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Antibiotics: Facts You Should Know

Antibiotics are a very important part of modern medicine. These medications are used to fight many infections caused by bacteria. The following facts about antibiotics will help you understand how these drugs work, possible side effects and the importance of taking antibiotics as directed by me.

Antibiotics Do Not Work Against All Infections

Antibiotics work only against infections that are caused by bacteria. These drugs are not effective at all against viral infections. This is why I will not always prescribe an antibiotic if you have an infection.

Some antibiotics are effective against only certain types of bacteria; others can effectively fight a wide range of bacteria. Bacterial infections include strep throat, most (but not all) ear infections, and some sinus, bladder and lung infections. Not all bacterial infections require treatment with an antibiotic. For example, using a nasal saline rinse multiple times per day can obviate the need for antibiotics in the case of a sinus infection.

Most common infections (such as colds, bronchitis and sore throats) are caused by viruses. Antibiotics should not be used for these viral infections because they don’t help, they may cause side effects, and overuse of antibiotics contributes to the growing problem of bacterial resistance (see below).

Antibiotics May Cause Side Effects.

If I prescribe an antibiotic, be sure to ask me what possible side effects to watch for. Antibiotics can cause nausea, diarrhea and stomach pain. In some people, an allergic reaction (characterized by rash and itching; or in severe cases, difficulty breathing) can occur. Some antibiotics kill naturally occurring bacteria that are needed by the body; these “good” bacteria are then replaced by bacteria that can cause diarrhea or yeast infections. If you experience any side effects when you are taking an antibiotic, you should call me..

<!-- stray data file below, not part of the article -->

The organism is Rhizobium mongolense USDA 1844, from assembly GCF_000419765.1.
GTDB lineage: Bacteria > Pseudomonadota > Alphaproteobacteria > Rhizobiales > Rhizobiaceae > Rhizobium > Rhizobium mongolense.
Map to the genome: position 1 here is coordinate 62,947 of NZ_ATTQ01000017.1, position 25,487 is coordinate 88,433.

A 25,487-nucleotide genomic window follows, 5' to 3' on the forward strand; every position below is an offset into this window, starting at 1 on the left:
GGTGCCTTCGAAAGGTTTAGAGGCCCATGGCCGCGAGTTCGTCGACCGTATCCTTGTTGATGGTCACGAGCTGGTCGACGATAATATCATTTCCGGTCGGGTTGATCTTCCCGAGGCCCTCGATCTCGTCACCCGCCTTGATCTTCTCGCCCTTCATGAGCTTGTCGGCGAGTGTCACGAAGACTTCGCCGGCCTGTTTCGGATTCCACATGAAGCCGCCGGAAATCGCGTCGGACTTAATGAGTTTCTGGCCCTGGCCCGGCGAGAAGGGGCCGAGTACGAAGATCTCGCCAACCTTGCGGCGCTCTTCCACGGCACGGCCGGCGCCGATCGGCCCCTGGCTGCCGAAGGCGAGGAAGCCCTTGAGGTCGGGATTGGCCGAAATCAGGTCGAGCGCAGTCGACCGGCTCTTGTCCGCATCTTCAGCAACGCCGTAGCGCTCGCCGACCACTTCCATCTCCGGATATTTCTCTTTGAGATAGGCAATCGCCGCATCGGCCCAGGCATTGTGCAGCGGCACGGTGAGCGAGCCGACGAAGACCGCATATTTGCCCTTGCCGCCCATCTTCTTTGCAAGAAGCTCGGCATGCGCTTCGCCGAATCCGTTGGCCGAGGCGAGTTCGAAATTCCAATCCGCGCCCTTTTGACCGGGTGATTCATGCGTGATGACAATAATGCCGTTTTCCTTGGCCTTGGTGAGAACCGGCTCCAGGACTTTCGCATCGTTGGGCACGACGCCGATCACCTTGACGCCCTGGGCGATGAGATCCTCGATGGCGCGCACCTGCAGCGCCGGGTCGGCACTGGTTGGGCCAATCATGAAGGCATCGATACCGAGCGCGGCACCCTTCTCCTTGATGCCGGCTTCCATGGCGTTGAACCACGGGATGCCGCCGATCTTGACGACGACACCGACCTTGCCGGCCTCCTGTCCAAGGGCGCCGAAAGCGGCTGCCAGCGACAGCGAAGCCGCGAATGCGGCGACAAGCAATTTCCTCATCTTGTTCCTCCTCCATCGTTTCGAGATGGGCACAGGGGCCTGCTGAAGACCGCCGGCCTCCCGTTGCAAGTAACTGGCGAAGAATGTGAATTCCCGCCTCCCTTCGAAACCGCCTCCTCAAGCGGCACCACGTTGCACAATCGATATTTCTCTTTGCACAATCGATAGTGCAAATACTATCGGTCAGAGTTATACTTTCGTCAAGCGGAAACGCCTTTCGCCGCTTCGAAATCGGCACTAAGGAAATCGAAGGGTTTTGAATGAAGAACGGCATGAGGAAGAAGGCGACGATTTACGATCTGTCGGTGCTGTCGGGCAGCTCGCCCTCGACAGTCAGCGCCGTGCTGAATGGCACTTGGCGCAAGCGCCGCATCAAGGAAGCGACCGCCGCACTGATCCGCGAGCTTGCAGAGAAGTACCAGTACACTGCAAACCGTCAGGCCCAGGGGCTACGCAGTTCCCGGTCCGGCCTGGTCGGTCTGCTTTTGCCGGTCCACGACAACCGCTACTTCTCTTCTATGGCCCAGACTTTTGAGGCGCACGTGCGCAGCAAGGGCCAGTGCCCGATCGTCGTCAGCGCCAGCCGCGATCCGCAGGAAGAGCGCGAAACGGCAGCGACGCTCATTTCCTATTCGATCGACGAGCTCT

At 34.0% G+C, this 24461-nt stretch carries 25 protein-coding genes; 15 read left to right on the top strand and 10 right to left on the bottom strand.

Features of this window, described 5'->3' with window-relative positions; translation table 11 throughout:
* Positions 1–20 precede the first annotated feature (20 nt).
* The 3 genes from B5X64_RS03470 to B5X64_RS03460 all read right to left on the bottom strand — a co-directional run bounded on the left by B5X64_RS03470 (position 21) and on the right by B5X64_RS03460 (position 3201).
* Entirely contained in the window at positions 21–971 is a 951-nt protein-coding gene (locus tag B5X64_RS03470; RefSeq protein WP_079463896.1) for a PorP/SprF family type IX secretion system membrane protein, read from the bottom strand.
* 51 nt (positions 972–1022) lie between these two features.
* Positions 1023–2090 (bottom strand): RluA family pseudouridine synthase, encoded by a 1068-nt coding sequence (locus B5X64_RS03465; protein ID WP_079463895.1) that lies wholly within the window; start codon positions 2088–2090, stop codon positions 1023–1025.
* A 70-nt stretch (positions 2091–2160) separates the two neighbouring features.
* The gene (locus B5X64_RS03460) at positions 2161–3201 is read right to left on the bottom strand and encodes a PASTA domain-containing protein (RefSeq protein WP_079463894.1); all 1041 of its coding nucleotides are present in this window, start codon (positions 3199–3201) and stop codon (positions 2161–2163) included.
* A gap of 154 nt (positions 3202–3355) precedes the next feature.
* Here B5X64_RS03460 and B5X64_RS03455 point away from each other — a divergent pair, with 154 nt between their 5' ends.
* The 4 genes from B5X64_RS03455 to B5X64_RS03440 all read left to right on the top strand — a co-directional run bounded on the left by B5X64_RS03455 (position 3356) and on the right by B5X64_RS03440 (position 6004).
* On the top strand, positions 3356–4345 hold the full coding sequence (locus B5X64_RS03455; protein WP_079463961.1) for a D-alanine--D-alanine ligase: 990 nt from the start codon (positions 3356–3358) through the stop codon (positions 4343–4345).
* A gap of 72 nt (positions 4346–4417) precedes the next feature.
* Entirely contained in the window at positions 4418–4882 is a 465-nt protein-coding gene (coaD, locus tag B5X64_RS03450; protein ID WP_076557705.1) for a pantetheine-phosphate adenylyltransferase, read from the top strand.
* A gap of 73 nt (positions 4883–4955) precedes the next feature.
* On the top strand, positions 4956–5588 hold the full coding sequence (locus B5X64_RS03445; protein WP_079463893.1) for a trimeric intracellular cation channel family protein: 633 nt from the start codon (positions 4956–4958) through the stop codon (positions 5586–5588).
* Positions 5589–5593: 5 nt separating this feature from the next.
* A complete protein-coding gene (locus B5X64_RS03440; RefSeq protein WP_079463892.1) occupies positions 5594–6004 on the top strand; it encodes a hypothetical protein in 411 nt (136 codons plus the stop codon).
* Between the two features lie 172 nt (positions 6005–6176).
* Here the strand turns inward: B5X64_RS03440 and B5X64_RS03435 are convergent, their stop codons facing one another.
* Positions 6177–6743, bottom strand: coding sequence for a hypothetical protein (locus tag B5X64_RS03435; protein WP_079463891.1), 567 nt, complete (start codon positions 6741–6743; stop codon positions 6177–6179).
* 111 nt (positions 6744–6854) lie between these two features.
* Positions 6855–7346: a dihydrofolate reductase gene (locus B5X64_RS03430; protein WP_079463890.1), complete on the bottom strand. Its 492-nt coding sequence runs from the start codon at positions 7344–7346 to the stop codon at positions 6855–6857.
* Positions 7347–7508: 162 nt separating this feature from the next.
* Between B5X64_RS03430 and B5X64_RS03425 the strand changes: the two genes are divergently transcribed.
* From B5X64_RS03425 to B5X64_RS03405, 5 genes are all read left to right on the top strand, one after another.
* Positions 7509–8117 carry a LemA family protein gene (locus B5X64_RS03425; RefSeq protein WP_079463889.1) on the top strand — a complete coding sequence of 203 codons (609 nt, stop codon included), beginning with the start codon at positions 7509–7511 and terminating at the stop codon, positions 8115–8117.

Bacteria Can Become Resistant to an Antibiotic

Bacteria can become resistant to an antibiotic that was previously effective. Resistance is most likely to develop after long-term treatment with an antibiotic or with antibiotics that kill a wide variety of bacteria. Resistance is a growing problem. This resistance is ascribed to overuse of antibiotics, especially for common viral infections, and taking antibiotics inappropriately, such as not completing the prescription so bacteria are exposed to the antibiotic but not killed by it.

It Is Very Important That Antibiotics Be Taken as Prescribed

Antibiotics only should be used when prescribed by me or another health care professional.

  1. Always take the prescribed dosage. The dosage is a very important factor in antibiotic effectiveness. If the dosage of the antibiotic is not adequate, it will not be effective for treatment of the infection and bacteria are more likely to develop resistance.
  2. Antibiotics must be taken for the full amount of time prescribed by me. Many times, patients will stop the use of an antibiotic when they begin to feel better and it seems that the illness has gone. However, even after the symptoms are gone, the bacteria may still be present in small amounts and an infection can return if use of the antibiotic is stopped. Not completing the prescribed dose also may promote resistance.
  3. Antibiotics should not be saved and reused. You should always take the full course of antibiotic treatment, so none of the drug should be “left over.” However, if this has occurred the antibiotics should not be taken to treat any other illness. Different types of infections require different types of antibiotics, so taking leftover medications is often not effective. In addition, there would only be a partial prescription left, and not taking a full course of treatment can cause the problems listed above.
  4. Always Consult Me If Your Child Has an Infection As your medical home, I would prefer if you brought your child to my practice to determine if she has an infection and what would be the best course of action to get her back to great health.